Gallant dog jumps onto subway tracks to save blind man
When his blind owner tumbled onto a New York City subway track, a black lab jumped down to save him. The subway train slowed and passed over dog and man without hitting them.
New York — Gallant guide dog Orlando was just doing his duty.
The black Lab bravely leapt onto the tracks at a Manhattan subway platform Tuesday after his blind owner lost consciousness and tumbled in front of an oncoming train.
Cecil Williams, 61, and Orlando both escaped serious injury when the train passed over top of them — a miraculous end to a harrowing ordeal that began when Williams began to feel faint on his way to the dentist.
"He tried to hold me up," an emotional Williams told The Associated Press from his hospital bed, his voice breaking at times.
Witnesses said Orlando began barking frantically and tried to stop Williams from falling from the platform. Matthew Martin told the New York Post that Orlando jumped down and tried to rouse Williams even as a train approached.
"He was kissing him, trying to get him to move," Martin said.
Witnesses called for help and the train's motorman slowed his approach as Williams and Orlando lay in the trench between the rails.
"The dog saved my life," Williams said.
As Williams regained consciousness, he said he heard someone telling him to be still. Emergency workers put him on a stretcher and pulled him from the subway, and made sure Orlando was not badly injured.
"I'm feeling amazed," Williams said. "I feel that God, the powers that be, have something in store for me. They didn't take me away this time. I'm here for a reason."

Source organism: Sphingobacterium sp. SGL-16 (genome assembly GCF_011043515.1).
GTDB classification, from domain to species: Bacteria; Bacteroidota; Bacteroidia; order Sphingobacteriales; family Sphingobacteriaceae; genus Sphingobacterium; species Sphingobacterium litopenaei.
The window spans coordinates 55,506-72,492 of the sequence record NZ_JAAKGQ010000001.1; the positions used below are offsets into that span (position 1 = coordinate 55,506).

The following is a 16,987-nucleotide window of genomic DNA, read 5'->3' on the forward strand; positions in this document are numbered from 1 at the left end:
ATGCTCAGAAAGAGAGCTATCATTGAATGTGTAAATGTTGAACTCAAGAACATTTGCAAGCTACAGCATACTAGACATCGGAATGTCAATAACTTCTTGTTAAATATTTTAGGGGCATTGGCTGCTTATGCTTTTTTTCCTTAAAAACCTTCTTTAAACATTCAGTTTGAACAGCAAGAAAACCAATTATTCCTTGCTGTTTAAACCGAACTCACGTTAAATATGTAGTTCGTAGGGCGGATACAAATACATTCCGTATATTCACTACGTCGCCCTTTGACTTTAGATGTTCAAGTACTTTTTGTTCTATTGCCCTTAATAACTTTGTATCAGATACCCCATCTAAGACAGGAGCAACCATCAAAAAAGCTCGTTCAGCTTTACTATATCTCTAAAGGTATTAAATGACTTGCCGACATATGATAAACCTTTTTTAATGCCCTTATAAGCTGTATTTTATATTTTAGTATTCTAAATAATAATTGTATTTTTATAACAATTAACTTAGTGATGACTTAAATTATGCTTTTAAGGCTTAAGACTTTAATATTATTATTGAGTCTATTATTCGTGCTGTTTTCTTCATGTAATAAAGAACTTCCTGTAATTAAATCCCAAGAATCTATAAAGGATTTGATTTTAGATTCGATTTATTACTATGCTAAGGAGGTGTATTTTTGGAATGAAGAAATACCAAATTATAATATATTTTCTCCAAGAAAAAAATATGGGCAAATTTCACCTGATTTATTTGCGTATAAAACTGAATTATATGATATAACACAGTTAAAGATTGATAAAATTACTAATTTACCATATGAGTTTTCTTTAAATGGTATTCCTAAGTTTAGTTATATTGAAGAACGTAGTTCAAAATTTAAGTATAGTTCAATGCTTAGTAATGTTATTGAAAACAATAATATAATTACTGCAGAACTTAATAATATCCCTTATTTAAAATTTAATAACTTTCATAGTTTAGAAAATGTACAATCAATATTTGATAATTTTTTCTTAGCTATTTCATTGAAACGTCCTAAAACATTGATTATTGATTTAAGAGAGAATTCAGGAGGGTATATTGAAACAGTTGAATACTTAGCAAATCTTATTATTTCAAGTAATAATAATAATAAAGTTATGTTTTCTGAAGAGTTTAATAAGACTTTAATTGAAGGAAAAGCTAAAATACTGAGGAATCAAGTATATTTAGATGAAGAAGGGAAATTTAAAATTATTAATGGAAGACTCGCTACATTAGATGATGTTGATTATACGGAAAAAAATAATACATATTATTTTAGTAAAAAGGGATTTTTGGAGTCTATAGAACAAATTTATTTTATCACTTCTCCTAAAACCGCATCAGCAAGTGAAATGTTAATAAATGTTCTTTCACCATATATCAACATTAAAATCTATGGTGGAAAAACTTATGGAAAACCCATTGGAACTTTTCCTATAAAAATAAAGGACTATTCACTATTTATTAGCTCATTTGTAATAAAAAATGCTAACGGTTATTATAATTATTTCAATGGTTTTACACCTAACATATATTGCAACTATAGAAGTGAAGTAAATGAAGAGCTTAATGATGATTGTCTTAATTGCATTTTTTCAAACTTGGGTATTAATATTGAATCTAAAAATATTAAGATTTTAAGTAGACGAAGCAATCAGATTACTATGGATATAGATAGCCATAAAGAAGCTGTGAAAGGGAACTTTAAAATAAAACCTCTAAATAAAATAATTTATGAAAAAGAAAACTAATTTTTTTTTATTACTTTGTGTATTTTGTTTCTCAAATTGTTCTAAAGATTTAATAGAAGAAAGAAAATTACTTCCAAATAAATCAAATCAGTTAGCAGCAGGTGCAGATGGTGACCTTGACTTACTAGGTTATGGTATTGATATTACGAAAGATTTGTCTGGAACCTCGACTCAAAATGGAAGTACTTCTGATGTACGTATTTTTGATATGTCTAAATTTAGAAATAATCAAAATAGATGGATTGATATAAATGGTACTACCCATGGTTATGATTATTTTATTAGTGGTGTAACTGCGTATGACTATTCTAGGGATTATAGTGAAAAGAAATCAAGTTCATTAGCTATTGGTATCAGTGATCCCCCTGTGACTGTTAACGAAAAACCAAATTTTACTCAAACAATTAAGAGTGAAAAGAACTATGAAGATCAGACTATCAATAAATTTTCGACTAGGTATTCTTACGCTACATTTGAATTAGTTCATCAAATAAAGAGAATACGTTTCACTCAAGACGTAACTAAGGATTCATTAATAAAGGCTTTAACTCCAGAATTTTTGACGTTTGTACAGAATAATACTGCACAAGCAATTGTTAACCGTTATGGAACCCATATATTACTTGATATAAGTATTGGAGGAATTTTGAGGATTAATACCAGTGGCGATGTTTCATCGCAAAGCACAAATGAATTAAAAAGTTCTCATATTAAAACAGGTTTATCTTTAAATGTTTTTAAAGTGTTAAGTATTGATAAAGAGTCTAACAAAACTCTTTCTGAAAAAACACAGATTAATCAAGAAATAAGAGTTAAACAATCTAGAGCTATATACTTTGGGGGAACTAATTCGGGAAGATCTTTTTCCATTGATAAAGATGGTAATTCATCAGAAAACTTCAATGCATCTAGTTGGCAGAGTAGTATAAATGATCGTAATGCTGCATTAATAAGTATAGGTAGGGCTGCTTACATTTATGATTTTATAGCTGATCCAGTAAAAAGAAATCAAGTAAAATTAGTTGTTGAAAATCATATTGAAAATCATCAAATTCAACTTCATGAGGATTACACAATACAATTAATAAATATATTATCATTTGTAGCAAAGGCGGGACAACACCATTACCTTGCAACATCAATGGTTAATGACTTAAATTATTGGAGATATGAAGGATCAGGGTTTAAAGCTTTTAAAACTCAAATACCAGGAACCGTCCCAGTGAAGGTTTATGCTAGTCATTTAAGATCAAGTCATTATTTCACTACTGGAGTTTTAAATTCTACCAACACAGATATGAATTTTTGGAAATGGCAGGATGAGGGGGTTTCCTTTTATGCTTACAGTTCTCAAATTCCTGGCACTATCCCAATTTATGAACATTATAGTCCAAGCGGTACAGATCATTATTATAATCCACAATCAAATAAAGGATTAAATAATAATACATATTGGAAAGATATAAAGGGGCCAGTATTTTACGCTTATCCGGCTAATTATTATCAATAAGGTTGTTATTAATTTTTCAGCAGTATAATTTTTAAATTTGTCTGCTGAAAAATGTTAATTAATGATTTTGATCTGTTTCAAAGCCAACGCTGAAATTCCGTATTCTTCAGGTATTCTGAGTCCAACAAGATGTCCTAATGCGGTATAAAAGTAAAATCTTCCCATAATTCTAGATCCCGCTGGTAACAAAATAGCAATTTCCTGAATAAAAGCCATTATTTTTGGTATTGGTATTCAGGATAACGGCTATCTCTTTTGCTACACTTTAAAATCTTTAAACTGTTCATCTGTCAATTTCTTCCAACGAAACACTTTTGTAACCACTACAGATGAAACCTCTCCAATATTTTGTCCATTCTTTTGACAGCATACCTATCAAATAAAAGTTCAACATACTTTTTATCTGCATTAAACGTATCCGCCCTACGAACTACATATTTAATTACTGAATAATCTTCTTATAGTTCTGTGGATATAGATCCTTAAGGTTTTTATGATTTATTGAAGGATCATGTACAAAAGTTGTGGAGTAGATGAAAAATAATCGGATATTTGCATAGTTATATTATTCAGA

Williams was taken to a hospital where he is expected to recover, with Orlando at his bedside. Williams, a large bandage on his head, said he is not sure why he lost consciousness, but he is on insulin and other medications.
Orlando, described by Williams as serious but laid-back, was making new friends at the hospital. He will be rewarded with some kind of special treat, Williams said, along with plenty of affection and scratches behind the ears.
"(He) gets me around and saves my life on a daily basis," Williams said.
Williams, of Brooklyn, has been blind since 1995, and Orlando is his second dog. The lab will be 11 on Jan. 5, and will be retiring soon, Williams said. His medical benefits will cover a new guide dog but won't pay for a non-working dog, so he may be looking for a good home for Orlando.
He says that he would ideally like to have two dogs — one working and one retired as a pet — if logistics, physical abilities and finances allow.
If that's not possible, the family that raised Orlando as a puppy says it will be "absolutely thrilled to have him back," said Guiding Eyes for the Blind spokeswoman Michelle Brier. "They're very thrilled their little baby has made such a big difference."
Williams told The Associated Press on Tuesday that he couldn't pay for a non-working dog, so he was planning to look for a good home for Orlando. Guiding Eyes, based in Yorktown Heights, N.Y., provides working dogs for free but cannot cover retired dogs' expenses.
After the AP published its interview and photographs of Williams with Orlando in his hospital room, St. Luke's-Roosevelt Hospital Center has been fielding queries from well-wishers offering money and other assistance.
Guiding Eyes has "graciously stepped forward to handle those inquiries," said hospital spokesman Jim Mandler.
Williams said that if he does decide he's able to care for two dogs, he'd need help paying for the Lab's care.
"We don't know yet what Cecil will choose to do," said Brier. "He's in a tough place right now. ... It's an incredibly emotional, dramatic time."
The organization was setting up a fund and planned to post information on its website. If it turns out Williams doesn't need the money, it will be used for other guide dogs, according to Brier.
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